The effect of human hair keratin hydrogel on early cellular response tosciatic nerve injury in a rat model

Lauren A. Pace, Johannes F. Plate, Thomas L. Smith, Mark E. Van Dyke

Research output: Contribution to journalArticlepeer-review

87 Scopus citations


Peripheral nerve injuries requiring surgery can be repaired by autograft, the clinical "gold standard", allograft, or nerve conduits. Most published clinical studies show the effectiveness of nerve conduits in small size defects in sensory nerves. Many preclinical studies suggest that peripheral nerve regeneration through conduits can be enhanced and repair lengths increased with the use of a biomaterial filler in the conduit lumen. We have previously shown that a luminal hydrogel filler derived from human hair keratin (HHK) can improve electrophysiological and histological outcomes in mouse, rabbit, and non-human primate nerve injury models, but insight into potential mechanisms has been lacking. Based on the premise that a keratin biomaterial (KOS) hydrogel provides an instantaneous structural matrix within the lumen, the current study compares the cellular behavior elicited by KOS hydrogel to Matrigel (MAT) and saline (SAL) conduit fillers in a 1cm rat sciatic nerve injury model at early stages of regeneration. While there was little difference in initial cellular influx, the KOS group showed earlier migration of dedifferentiated Schwann cells (SC) from the proximal nerve end compared to the other groups. The KOS group also showed faster SC dedifferentiation and myelin debris clearance, and decreased macrophage infiltration during Wallerian degeneration of the distal nerve tissue.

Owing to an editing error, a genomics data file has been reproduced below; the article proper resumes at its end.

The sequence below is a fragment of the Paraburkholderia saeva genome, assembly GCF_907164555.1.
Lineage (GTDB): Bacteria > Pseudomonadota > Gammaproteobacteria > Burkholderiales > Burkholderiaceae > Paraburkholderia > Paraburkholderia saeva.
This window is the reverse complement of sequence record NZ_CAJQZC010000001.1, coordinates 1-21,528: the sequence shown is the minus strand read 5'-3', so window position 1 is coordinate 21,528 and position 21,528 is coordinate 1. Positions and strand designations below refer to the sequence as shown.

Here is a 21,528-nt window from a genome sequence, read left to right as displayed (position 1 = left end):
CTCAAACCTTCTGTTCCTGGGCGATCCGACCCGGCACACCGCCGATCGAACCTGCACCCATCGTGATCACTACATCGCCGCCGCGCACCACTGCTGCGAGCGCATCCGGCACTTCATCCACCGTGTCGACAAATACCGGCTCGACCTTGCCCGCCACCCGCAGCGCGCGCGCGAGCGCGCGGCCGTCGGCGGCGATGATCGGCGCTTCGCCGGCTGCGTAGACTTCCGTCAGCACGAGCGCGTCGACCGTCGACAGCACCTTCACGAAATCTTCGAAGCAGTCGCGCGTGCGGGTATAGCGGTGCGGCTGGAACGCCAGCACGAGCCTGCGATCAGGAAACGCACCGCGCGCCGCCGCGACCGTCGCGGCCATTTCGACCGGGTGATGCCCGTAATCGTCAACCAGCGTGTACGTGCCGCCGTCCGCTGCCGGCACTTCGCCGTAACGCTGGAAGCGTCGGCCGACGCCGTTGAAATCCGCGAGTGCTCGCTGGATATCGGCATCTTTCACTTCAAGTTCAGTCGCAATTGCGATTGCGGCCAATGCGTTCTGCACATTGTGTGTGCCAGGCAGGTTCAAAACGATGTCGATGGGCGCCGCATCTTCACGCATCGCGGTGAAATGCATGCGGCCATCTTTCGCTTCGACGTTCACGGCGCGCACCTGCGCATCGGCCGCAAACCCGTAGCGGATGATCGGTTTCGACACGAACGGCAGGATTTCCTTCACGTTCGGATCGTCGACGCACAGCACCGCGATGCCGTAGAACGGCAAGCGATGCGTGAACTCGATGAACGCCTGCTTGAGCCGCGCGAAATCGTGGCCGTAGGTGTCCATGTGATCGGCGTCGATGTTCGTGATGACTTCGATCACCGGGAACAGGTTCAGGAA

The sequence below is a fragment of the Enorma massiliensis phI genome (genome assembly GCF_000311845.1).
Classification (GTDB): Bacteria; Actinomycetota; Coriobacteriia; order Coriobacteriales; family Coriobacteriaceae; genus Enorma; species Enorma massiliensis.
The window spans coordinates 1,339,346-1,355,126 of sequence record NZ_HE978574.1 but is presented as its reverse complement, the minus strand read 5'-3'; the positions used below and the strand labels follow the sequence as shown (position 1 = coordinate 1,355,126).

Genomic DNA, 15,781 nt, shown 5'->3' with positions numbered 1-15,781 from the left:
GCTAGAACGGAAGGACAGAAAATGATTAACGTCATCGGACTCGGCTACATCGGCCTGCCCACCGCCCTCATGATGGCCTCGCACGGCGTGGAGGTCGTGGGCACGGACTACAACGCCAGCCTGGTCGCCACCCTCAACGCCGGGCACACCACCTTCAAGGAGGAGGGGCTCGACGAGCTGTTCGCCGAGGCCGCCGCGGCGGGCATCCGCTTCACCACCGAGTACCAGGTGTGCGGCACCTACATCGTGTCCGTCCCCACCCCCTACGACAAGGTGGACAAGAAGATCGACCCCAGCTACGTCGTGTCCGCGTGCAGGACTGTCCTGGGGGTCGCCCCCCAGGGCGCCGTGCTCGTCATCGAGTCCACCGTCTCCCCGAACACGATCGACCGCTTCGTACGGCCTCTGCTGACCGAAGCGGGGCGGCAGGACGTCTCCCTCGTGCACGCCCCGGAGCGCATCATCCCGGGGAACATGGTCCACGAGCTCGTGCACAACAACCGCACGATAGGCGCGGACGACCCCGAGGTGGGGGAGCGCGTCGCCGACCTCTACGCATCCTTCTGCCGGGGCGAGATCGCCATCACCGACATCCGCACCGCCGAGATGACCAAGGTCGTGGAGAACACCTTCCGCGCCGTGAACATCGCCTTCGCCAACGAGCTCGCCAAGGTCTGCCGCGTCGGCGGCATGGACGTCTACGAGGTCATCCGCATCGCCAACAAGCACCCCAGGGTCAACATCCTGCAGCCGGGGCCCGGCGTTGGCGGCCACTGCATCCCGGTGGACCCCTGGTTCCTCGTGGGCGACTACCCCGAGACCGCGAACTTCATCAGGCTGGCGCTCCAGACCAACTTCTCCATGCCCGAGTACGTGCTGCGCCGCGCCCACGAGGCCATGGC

Original languageEnglish (US)
Pages (from-to)5907-5914
Number of pages8
Issue number24
StatePublished - Aug 2013
Externally publishedYes


  • Conduit
  • Hydrogel
  • Keratin
  • Nerve
  • Schwann cell

ASJC Scopus subject areas

  • Bioengineering
  • Ceramics and Composites
  • Biophysics
  • Biomaterials
  • Mechanics of Materials


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